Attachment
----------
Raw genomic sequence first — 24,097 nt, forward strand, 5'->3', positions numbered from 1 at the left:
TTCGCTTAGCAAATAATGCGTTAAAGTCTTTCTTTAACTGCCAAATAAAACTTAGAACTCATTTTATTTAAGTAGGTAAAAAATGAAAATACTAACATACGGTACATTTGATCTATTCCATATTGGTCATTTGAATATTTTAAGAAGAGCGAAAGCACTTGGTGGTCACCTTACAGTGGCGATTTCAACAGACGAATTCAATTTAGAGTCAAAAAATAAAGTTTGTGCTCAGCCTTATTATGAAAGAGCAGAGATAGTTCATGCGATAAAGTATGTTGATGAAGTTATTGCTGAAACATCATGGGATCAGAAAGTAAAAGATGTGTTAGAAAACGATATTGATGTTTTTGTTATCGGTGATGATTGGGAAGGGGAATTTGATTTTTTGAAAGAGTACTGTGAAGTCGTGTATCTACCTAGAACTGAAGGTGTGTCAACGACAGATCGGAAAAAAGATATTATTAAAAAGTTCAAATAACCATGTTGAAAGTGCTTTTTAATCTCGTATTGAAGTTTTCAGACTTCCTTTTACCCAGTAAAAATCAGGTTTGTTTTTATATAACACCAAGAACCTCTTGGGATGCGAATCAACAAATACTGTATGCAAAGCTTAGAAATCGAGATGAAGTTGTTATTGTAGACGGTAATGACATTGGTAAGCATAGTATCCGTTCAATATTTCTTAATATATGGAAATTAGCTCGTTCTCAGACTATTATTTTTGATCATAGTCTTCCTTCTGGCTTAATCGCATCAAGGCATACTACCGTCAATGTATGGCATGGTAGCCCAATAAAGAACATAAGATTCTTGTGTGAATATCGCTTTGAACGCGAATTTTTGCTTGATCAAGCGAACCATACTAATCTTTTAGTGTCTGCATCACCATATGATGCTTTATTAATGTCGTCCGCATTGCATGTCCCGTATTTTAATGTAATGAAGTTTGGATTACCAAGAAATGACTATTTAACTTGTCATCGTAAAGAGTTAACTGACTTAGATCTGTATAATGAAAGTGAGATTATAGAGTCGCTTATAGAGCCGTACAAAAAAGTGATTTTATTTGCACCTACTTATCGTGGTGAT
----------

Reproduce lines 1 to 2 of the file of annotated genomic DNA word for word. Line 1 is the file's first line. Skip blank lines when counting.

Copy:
Raw genomic sequence first — 24,097 nt, forward strand, 5'->3', positions numbered from 1 at the left:
TTCGCTTAGCAAATAATGCGTTAAAGTCTTTCTTTAACTGCCAAATAAAACTTAGAACTCATTTTATTTAAGTAGGTAAAAAATGAAAATACTAACATACGGTACATTTGATCTATTCCATATTGGTCATTTGAATATTTTAAGAAGAGCGAAAGCACTTGGTGGTCACCTTACAGTGGCGATTTCAACAGACGAATTCAATTTAGAGTCAAAAAATAAAGTTTGTGCTCAGCCTTATTATGAAAGAGCAGAGATAGTTCATGCGATAAAGTATGTTGATGAAGTTATTGCTGAAACATCATGGGATCAGAAAGTAAAAGATGTGTTAGAAAACGATATTGATGTTTTTGTTATCGGTGATGATTGGGAAGGGGAATTTGATTTTTTGAAAGAGTACTGTGAAGTCGTGTATCTACCTAGAACTGAAGGTGTGTCAACGACAGATCGGAAAAAAGATATTATTAAAAAGTTCAAATAACCATGTTGAAAGTGCTTTTTAATCTCGTATTGAAGTTTTCAGACTTCCTTTTACCCAGTAAAAATCAGGTTTGTTTTTATATAACACCAAGAACCTCTTGGGATGCGAATCAACAAATACTGTATGCAAAGCTTAGAAATCGAGATGAAGTTGTTATTGTAGACGGTAATGACATTGGTAAGCATAGTATCCGTTCAATATTTCTTAATATATGGAAATTAGCTCGTTCTCAGACTATTATTTTTGATCATAGTCTTCCTTCTGGCTTAATCGCATCAAGGCATACTACCGTCAATGTATGGCATGGTAGCCCAATAAAGAACATAAGATTCTTGTGTGAATATCGCTTTGAACGCGAATTTTTGCTTGATCAAGCGAACCATACTAATCTTTTAGTGTCTGCATCACCATATGATGCTTTATTAATGTCGTCCGCATTGCATGTCCCGTATTTTAATGTAATGAAGTTTGGATTACCAAGAAATGACTATTTAACTTGTCATCGTAAAGAGTTAACTGACTTAGATCTGTATAATGAAAGTGAGATTATAGAGTCGCTTATAGAGCCGTACAAAAAAGTGATTTTATTTGCACCTACTTATCGTGGTGAT